More experienced conservators who can demonstrate their intention to further disseminate the techniques learnt from the workshop will also be considered.

Conservators who are working in museum environments or comparable institutions will be given preference. Private conservators regularly engaged in museum collections or in a museum environment may also apply.

The capacity to share the knowledge learnt during the workshop with colleagues within their institution or geographical area will be considered during selection.

Each in-situ workshop will welcome 15 participants, allowing a ratio of one instructor to five participants per workshop for optimal individual guidance.

Participants based outside Australia may need to obtain a visa to enter Australia. Successful applicants are responsible for their visa applications.

Participants will receive funding for travel, accommodation, visa and travel insurance costs.

How to apply
Applicants will be required to:
o Demonstrate previous theoretical and practical experience in the structural treatment of canvas and/or a special interest in such treatments
o Show interest in learning and applying new approaches and techniques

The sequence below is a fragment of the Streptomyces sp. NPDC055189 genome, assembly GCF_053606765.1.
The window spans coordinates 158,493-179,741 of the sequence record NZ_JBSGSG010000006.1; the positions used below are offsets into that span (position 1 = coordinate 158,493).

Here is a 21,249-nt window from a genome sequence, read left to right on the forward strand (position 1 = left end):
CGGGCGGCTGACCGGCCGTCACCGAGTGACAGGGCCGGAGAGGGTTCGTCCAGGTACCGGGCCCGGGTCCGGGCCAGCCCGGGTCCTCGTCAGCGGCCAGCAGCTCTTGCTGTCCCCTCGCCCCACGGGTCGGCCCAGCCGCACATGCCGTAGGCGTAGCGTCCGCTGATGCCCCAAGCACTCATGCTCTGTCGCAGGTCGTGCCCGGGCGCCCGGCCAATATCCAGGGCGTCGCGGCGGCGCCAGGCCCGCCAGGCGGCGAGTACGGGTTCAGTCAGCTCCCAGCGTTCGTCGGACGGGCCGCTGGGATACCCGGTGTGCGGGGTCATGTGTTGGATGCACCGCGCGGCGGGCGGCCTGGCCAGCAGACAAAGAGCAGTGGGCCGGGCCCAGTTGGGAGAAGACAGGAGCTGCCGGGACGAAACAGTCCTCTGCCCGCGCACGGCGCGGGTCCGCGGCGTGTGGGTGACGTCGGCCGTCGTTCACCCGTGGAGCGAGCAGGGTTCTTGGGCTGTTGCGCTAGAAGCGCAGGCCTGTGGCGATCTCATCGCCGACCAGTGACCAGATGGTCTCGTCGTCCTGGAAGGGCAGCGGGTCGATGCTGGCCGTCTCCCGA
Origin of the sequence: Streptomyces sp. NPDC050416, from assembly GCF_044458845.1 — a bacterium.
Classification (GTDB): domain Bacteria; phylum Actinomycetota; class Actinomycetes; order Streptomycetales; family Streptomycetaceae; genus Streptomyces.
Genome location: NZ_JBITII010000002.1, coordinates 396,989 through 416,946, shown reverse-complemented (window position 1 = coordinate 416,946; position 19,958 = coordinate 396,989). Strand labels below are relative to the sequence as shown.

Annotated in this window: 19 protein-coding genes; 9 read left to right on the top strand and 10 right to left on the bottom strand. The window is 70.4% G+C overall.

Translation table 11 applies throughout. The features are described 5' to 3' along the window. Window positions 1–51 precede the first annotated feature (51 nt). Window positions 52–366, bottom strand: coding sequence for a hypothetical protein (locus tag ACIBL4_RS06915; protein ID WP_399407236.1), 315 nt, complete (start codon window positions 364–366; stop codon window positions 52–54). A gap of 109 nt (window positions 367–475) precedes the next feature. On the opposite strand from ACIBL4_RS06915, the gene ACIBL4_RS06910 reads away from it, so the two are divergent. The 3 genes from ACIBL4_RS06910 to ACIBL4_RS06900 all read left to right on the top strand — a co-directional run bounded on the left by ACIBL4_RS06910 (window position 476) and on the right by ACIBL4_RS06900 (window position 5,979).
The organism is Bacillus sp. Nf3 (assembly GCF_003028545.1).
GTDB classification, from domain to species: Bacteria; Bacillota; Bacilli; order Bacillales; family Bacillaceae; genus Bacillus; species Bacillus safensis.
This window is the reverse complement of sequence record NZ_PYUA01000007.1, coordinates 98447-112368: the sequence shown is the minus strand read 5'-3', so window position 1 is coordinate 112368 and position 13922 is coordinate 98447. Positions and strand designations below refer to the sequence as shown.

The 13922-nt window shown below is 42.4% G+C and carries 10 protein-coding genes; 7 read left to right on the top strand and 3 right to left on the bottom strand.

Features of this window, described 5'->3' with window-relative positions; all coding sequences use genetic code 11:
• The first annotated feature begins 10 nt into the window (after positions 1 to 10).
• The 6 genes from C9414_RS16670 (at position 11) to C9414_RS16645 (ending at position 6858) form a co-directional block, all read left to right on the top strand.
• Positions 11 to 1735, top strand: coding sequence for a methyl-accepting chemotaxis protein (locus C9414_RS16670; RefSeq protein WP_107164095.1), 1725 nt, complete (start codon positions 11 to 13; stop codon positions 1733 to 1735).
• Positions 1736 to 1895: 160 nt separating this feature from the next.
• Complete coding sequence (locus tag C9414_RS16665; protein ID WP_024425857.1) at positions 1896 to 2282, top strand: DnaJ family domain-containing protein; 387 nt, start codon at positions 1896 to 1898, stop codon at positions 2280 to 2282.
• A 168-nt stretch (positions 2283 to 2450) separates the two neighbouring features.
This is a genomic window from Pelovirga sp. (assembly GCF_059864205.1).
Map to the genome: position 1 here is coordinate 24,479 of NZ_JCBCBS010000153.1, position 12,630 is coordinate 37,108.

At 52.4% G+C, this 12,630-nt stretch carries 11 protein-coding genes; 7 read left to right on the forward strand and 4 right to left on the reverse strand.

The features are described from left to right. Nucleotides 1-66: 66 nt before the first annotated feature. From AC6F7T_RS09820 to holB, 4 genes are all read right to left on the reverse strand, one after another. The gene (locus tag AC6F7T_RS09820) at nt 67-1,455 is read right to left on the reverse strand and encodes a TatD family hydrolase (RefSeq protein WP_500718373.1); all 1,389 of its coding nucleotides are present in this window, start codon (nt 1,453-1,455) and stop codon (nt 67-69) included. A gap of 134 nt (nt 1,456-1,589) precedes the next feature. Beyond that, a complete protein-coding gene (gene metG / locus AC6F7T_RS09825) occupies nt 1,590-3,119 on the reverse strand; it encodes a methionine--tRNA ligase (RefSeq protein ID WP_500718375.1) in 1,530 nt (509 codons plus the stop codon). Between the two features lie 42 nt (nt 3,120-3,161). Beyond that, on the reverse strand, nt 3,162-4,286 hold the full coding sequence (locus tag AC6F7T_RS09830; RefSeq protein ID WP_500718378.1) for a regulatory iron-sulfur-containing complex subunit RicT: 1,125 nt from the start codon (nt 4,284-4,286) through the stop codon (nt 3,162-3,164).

o Be able to apply the techniques and theories learnt during the workshop to a painting and present the treatment during follow-up meetings.

Applicants should submit the following:

o Name, contact details and their affiliated institution
o Detailed resume
o Letter of motivation (one page)
o Letter of recommendation from their affiliated institution/s showing support (one page)
o One or more case studies of previous structural treatments of canvas (see note 1)
o One selected painting on canvas that will be suitable for treatment during the follow-up period (see note 2)
o Official permission from the responsible director or curator of the artworks to:
- Share case studies of previous treatments
- Treat one painting during the follow-up period
- Publish documentation produced during the workshop such as photographs of artworks used by participants, including image rights
o Information about the technical set-up in their conservation lab, including the number and quality of stereo microscopes and their local electrical standards (voltage, etc).

1 For the case studies, the applicants will need to provide condition and treatment reports of their selected paintings and explain the rationale behind the treatment selection. These will be shared via a PowerPoint presentation by each participant during the in-situ session.
2 Selected candidates from private practices must have an assigned painting sourced from a public institution’s collection. Paintings from private collections will not be accepted.

Application deadline 17 October 2023
All application materials should be sent by email to workshop-fusion2@ag.nsw.gov.au

For more information, email workshop-fusion2@ag.nsw.gov.au or visit https://artgallery.nsw.gov.au/art/conserving-our-collection/fusion-2/

This workshop is made possible with support from Getty through its Conserving Canvas initiative.